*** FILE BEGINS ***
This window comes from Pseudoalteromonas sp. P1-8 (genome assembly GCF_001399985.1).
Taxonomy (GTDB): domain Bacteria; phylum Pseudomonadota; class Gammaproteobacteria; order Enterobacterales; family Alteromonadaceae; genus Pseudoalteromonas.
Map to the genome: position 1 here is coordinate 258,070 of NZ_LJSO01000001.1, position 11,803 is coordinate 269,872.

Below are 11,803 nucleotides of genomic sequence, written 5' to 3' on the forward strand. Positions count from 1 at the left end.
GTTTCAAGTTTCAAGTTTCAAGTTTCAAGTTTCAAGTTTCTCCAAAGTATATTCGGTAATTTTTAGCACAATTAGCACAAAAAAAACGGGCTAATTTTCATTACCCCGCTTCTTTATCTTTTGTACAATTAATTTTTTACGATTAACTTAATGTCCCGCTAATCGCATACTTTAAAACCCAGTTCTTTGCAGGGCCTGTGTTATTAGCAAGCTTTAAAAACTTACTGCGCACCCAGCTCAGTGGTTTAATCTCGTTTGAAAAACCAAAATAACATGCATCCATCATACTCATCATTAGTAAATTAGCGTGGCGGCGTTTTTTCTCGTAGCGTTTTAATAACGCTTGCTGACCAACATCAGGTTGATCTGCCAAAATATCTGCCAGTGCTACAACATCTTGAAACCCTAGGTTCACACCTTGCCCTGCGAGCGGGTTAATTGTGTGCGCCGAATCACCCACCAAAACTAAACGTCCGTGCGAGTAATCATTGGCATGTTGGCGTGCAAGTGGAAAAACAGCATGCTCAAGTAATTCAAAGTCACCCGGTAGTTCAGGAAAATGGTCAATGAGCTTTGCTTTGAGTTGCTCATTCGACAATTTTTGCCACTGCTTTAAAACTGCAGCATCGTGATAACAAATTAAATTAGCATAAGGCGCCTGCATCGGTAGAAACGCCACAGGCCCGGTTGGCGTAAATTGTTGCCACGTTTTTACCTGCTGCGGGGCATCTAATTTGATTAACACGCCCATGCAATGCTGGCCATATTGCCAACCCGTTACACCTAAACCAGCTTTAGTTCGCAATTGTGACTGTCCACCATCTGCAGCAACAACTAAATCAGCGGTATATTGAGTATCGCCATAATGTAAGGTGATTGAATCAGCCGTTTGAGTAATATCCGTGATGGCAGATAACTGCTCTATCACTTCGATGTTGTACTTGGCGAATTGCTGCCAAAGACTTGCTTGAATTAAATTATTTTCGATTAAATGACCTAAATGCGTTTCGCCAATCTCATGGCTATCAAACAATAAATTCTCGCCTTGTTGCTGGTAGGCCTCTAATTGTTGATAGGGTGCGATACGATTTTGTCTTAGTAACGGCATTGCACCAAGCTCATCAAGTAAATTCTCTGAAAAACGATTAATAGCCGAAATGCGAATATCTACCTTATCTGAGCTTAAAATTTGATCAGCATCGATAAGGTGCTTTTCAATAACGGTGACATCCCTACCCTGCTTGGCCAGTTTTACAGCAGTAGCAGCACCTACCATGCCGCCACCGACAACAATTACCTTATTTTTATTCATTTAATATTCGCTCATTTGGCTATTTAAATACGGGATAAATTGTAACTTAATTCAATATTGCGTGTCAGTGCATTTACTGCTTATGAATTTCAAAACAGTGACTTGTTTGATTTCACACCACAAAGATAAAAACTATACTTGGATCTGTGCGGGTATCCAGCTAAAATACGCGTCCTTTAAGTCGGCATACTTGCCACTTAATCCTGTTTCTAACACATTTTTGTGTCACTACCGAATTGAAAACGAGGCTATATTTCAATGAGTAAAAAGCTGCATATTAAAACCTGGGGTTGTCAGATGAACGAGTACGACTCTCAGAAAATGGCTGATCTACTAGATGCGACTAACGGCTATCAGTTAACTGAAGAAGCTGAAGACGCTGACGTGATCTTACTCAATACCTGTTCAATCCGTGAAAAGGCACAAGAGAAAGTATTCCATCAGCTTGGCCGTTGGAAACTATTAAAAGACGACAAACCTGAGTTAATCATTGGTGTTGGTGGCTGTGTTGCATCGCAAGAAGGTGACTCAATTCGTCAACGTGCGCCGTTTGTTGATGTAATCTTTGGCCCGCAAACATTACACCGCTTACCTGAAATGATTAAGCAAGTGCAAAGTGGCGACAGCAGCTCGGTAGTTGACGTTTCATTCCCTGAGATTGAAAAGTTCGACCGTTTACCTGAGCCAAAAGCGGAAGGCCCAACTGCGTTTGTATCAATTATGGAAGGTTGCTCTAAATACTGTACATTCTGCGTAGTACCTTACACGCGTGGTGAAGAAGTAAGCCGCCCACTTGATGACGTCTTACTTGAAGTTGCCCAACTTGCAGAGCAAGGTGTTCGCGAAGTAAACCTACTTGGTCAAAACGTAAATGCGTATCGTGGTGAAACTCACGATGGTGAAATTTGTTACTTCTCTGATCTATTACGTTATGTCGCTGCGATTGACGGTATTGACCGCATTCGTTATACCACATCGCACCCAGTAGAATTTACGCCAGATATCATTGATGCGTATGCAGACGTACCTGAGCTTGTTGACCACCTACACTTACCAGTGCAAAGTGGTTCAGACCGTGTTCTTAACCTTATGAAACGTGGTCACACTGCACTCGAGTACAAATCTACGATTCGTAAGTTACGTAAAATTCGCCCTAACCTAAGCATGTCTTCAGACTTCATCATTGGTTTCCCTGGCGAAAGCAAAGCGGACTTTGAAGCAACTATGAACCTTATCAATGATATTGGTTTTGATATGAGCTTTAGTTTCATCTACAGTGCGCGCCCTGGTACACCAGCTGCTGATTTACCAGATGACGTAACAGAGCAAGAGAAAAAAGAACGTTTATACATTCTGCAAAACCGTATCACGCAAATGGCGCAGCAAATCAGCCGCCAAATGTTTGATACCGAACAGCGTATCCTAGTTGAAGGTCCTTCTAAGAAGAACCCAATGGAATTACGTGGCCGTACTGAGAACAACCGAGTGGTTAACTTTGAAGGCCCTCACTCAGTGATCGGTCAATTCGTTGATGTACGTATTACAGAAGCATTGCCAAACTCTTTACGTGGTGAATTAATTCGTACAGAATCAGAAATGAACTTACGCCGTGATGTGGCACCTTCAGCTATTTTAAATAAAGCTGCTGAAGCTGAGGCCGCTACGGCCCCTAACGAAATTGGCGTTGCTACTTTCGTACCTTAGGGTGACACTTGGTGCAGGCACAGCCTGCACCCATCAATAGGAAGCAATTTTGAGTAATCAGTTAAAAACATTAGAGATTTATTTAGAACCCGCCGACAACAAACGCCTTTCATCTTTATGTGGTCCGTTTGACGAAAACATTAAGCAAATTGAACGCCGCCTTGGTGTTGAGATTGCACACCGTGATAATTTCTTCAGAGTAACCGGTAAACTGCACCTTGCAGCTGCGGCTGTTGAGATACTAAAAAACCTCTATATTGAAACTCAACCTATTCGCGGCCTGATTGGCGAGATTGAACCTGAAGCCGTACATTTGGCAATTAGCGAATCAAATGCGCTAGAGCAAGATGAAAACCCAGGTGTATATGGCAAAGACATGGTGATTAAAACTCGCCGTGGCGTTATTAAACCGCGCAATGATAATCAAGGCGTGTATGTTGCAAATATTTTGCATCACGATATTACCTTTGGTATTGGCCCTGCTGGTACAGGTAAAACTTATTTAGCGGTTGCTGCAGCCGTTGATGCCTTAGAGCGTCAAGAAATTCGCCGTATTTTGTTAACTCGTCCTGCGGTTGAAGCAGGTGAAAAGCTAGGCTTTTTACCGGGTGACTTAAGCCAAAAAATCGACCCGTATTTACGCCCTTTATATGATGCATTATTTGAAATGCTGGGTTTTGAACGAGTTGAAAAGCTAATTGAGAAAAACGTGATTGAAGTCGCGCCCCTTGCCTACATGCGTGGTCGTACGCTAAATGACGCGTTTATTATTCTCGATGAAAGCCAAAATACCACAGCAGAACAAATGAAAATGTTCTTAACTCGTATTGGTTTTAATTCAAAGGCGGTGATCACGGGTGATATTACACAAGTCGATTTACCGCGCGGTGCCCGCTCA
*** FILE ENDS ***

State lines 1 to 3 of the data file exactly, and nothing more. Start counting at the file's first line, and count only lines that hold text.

This window comes from Pseudoalteromonas sp. P1-8 (genome assembly GCF_001399985.1).
Taxonomy (GTDB): domain Bacteria; phylum Pseudomonadota; class Gammaproteobacteria; order Enterobacterales; family Alteromonadaceae; genus Pseudoalteromonas.
Map to the genome: position 1 here is coordinate 258,070 of NZ_LJSO01000001.1, position 11,803 is coordinate 269,872.